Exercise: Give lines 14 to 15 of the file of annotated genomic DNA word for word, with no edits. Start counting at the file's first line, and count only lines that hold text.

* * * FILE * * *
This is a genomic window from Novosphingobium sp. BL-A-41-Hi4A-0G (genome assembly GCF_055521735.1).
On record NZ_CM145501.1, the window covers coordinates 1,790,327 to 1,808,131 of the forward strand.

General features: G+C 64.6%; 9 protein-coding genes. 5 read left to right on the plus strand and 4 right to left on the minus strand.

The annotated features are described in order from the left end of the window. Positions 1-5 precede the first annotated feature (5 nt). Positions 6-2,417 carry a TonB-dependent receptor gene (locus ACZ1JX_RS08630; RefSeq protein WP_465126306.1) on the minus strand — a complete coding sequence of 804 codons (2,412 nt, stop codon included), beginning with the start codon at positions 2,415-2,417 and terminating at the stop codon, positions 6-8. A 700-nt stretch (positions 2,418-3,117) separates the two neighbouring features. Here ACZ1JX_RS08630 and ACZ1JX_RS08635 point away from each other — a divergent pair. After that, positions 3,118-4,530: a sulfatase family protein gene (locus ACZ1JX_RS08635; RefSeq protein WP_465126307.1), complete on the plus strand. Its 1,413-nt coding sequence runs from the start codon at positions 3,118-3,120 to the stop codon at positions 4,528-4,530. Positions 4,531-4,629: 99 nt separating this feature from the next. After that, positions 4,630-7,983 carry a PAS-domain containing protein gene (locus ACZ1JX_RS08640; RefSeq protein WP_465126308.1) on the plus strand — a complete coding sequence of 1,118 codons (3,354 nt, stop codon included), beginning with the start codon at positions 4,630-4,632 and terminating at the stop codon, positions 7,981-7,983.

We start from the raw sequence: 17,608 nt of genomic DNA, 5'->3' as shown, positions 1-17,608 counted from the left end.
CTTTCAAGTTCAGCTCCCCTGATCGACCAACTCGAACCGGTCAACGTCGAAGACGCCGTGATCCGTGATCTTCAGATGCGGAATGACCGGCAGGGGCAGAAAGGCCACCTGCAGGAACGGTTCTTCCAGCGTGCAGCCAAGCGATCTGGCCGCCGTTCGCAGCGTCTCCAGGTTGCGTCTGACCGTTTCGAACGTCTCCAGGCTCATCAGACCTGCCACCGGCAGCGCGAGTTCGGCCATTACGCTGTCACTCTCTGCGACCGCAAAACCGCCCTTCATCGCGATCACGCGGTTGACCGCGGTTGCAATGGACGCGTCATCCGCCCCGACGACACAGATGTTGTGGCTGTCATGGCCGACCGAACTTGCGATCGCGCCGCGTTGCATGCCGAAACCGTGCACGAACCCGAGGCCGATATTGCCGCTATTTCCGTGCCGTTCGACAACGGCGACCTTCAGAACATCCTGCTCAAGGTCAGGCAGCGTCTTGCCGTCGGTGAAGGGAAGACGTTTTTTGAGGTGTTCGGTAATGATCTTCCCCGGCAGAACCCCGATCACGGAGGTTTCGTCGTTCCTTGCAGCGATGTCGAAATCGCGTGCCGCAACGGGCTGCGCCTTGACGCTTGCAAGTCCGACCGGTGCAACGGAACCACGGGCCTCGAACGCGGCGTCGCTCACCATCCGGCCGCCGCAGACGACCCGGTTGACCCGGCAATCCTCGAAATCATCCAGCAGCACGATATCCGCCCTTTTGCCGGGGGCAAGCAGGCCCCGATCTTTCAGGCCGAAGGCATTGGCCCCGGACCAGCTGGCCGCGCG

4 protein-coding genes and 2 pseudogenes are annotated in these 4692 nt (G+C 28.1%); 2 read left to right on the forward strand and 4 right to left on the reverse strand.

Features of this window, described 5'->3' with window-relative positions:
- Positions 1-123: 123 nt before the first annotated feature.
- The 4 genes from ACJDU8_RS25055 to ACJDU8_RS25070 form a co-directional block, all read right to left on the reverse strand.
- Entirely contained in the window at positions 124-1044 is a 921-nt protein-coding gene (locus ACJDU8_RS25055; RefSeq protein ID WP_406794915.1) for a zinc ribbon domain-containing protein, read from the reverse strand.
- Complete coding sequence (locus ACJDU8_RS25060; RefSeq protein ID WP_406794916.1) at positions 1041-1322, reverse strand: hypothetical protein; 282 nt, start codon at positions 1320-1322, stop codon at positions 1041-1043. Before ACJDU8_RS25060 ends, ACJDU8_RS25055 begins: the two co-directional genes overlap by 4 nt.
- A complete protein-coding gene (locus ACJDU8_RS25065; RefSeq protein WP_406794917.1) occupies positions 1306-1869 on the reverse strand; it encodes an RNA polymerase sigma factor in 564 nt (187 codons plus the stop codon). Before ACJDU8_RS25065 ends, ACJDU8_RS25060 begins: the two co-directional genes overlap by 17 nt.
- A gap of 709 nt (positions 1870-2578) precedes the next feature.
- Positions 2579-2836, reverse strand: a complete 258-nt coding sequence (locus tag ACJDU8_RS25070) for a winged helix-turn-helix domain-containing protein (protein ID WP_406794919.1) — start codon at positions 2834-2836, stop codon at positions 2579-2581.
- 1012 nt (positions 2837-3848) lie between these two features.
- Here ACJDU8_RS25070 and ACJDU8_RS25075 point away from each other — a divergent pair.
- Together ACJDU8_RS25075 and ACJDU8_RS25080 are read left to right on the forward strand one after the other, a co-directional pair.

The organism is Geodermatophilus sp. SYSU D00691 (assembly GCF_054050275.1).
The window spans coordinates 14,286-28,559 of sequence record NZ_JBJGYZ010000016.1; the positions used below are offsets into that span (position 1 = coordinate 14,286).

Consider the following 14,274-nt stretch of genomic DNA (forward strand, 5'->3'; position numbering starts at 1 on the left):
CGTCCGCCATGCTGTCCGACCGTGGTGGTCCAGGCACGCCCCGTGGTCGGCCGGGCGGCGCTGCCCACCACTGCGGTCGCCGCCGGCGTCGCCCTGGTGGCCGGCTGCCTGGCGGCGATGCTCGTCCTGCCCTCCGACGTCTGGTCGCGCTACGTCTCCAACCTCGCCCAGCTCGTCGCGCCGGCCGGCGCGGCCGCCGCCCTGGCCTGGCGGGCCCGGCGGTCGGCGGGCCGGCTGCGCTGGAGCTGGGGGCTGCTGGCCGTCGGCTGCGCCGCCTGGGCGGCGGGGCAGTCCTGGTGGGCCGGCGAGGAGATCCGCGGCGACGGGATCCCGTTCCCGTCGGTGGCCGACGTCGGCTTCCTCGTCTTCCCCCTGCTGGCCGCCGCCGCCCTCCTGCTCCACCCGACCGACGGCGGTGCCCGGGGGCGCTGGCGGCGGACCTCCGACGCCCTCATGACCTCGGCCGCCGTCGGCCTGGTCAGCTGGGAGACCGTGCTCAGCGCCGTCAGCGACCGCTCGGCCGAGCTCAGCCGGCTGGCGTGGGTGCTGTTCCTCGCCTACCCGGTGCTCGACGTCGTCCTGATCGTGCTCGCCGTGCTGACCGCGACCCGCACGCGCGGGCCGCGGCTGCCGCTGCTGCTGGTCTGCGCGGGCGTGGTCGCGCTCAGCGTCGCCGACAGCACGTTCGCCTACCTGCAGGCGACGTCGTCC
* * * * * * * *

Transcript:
- A gap of 709 nt (positions 1870-2578) precedes the next feature.
- Positions 2579-2836, reverse strand: a complete 258-nt coding sequence (locus tag ACJDU8_RS25070) for a winged helix-turn-helix domain-containing protein (protein ID WP_406794919.1) — start codon at positions 2834-2836, stop codon at positions 2579-2581.